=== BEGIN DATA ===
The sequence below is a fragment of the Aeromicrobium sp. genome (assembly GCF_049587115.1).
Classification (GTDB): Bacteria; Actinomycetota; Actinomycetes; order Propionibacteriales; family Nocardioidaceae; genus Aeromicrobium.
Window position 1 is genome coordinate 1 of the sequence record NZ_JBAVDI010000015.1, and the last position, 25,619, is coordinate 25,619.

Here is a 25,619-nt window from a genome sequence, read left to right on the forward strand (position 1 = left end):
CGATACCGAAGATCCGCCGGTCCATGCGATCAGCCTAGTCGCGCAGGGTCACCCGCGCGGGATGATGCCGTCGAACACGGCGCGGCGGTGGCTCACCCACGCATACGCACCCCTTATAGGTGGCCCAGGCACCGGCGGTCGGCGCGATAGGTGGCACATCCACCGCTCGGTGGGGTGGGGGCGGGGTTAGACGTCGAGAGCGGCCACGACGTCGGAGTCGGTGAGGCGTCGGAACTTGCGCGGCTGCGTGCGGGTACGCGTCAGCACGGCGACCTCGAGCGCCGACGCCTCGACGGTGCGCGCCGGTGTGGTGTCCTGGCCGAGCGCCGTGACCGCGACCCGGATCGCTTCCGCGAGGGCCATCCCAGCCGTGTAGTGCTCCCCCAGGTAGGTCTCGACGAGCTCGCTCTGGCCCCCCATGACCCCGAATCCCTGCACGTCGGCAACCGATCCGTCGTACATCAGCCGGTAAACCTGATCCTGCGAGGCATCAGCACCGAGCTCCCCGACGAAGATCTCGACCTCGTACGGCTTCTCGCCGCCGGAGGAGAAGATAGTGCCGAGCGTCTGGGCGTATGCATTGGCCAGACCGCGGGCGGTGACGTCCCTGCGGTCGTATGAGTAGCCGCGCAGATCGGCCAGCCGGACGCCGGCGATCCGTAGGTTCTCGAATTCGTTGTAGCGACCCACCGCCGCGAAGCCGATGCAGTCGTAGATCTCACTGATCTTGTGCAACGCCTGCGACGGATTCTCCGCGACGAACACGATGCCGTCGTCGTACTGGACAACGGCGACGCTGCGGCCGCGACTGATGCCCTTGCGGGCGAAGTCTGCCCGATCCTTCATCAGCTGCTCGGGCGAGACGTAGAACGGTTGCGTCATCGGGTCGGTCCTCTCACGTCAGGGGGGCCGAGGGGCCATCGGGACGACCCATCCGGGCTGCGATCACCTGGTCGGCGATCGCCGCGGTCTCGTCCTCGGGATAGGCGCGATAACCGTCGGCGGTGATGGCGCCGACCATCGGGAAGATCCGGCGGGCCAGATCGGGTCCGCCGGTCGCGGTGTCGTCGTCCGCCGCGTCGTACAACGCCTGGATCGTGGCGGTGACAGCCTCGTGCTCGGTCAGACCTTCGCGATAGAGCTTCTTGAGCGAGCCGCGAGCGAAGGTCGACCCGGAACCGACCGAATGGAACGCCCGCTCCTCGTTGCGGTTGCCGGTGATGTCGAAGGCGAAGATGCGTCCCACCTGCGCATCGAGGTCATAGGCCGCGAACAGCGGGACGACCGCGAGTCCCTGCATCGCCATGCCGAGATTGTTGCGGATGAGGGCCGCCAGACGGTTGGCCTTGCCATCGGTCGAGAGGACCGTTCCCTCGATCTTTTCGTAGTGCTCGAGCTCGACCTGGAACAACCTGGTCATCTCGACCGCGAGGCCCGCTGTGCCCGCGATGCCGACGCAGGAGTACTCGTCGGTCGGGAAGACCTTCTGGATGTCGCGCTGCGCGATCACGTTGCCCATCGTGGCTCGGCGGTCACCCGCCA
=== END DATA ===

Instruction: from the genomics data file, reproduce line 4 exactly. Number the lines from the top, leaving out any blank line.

Here is a 25,619-nt window from a genome sequence, read left to right on the forward strand (position 1 = left end):